Letter from U.S. Transportation Secretary Anthony Foxx to NTSB Chairman Christopher Hart on NTSB Recommendations Regarding WMATA
The Honorable Christopher A. Hart
National Transportation Safety Board
490 L’Enfant Plaza East, SW
Washington, DC 20594
Dear Chairman Hart:
This correspondence is in response to Urgent Safety Recommendation R-15-31 and 32 issued by the National Transportation Safety Board (NTSB) on September 30, 2015. The NTSB issued these recommendations as part of its ongoing investigation of the smoke and arcing accident at the Washington Metropolitan Area Transit Authority (WMATA) Metrorail’s L’Enfant Plaza station on January 12, 2015, as well as other events indicating inadequate safety oversight of WMATA.
We take every recommendation of the NTSB seriously, including how quickly we can implement an urgent recommendation. In this case, we agree on the problem identified by NTSB, but believe there is a faster, more effective way to address it.
NTSB is recommending that the U.S. Department of Transportation (DOT) seek a legislative change from Congress to transfer responsibility for oversight of WMATA’s transit rail operations to the Federal Railroad Administration (FRA) from the Tri-State Oversight Committee (TOC), which is currently responsible for safety oversight of Metrorail, but lacks sufficient resources, technical capacity, and enforcement authority to provide the level of oversight that is needed. We agree that the TOC, as currently established, is ineffective. We disagree, however, that the best, most urgent and most effective solution is to transfer safety oversight of WMATA's rail transit system to the Federal Railroad Administration.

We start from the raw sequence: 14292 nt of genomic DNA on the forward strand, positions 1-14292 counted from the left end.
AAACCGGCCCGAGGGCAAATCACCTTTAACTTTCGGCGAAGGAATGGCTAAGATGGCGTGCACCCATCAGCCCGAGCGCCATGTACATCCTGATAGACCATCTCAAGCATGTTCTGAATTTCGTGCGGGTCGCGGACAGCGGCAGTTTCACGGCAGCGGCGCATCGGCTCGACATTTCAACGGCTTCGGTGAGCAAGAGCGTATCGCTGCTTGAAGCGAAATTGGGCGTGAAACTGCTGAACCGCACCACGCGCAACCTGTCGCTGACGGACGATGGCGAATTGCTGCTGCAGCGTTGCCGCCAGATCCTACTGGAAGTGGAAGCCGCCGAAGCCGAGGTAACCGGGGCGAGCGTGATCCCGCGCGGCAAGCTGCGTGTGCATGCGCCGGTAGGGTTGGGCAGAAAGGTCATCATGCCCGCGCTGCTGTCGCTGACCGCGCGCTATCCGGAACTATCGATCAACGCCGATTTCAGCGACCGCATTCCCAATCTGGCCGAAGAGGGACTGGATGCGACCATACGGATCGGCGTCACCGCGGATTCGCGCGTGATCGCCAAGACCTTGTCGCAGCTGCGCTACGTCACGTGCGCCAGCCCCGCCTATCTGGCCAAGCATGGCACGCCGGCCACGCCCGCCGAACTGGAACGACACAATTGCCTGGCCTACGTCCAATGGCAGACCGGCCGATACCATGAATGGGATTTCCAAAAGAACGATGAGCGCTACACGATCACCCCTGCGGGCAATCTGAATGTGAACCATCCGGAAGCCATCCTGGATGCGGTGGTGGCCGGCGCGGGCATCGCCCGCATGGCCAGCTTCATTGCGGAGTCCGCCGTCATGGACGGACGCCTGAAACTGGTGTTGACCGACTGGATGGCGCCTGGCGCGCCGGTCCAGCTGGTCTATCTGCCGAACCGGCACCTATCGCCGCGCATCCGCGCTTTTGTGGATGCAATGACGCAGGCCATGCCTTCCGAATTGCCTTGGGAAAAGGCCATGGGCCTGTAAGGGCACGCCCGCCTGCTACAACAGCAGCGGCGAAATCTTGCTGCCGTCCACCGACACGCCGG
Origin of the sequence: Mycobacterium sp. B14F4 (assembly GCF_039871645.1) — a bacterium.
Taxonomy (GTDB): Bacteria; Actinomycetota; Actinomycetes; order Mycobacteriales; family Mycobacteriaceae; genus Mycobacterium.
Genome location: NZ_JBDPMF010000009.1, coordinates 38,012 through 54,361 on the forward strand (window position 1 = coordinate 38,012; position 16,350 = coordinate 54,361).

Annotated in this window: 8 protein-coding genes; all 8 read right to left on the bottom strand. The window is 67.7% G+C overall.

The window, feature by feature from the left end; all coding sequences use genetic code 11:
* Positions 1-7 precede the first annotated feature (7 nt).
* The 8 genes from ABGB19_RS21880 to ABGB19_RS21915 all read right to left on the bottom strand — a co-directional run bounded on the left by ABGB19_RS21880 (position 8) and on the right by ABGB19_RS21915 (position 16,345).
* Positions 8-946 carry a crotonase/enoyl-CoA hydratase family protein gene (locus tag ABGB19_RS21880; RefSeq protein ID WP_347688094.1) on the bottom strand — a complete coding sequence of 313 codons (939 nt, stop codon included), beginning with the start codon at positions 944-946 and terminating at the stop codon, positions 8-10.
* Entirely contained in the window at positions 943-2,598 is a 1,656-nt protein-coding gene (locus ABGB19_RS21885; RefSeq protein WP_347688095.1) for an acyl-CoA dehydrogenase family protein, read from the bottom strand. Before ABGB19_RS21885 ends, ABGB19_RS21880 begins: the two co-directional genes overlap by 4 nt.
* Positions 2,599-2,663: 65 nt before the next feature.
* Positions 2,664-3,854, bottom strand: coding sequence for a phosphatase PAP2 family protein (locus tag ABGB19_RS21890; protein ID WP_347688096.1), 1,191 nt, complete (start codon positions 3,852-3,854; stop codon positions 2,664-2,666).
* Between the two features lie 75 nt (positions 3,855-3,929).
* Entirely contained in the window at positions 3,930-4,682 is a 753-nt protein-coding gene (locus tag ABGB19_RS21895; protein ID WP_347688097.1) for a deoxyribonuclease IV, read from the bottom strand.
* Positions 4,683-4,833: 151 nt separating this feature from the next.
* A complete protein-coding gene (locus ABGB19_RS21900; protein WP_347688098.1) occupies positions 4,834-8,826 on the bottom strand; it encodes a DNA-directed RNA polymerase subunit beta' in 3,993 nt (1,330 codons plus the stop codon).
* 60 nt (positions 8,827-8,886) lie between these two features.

Through the Moving Ahead for Progress in the 21st Century Act (MAP-21) legislation, Congress provided the Federal Transit Administration (FTA) with greatly enhanced, independent safety oversight authority, which augments the enhanced authority of State Safety Oversight Agencies (SSOA), and if necessary, allows FTA to assume those same authorities in the absence of an effective SSO agency. FTA has the capability to assert this authority and, at my direction, will do so immediately.
This increased oversight means that FTA will now directly enforce and investigate the safety oversight of WMATA Metrorail until the District of Columbia, Maryland, and Virginia establish a fully functioning and capable SSOA. This expanded FTA enforcement effort will: include orders and directives pursuant to 49 U.S.C. § 5329(f) and (g); require WMATA to spend Federal funds to address safety deficiencies; and amend the Corrective Acton Plan (CAP) to include previous TOC notices of deficiencies, the implementation of which will be overseen directly by FTA with assistance from the TOC.
The FTA investigation efforts will include unannounced facility inspections and issuance of directives as necessary to address safety deficiencies. The FTA will also coordinate a robust level of funding from existing resources to carry out enhanced oversight.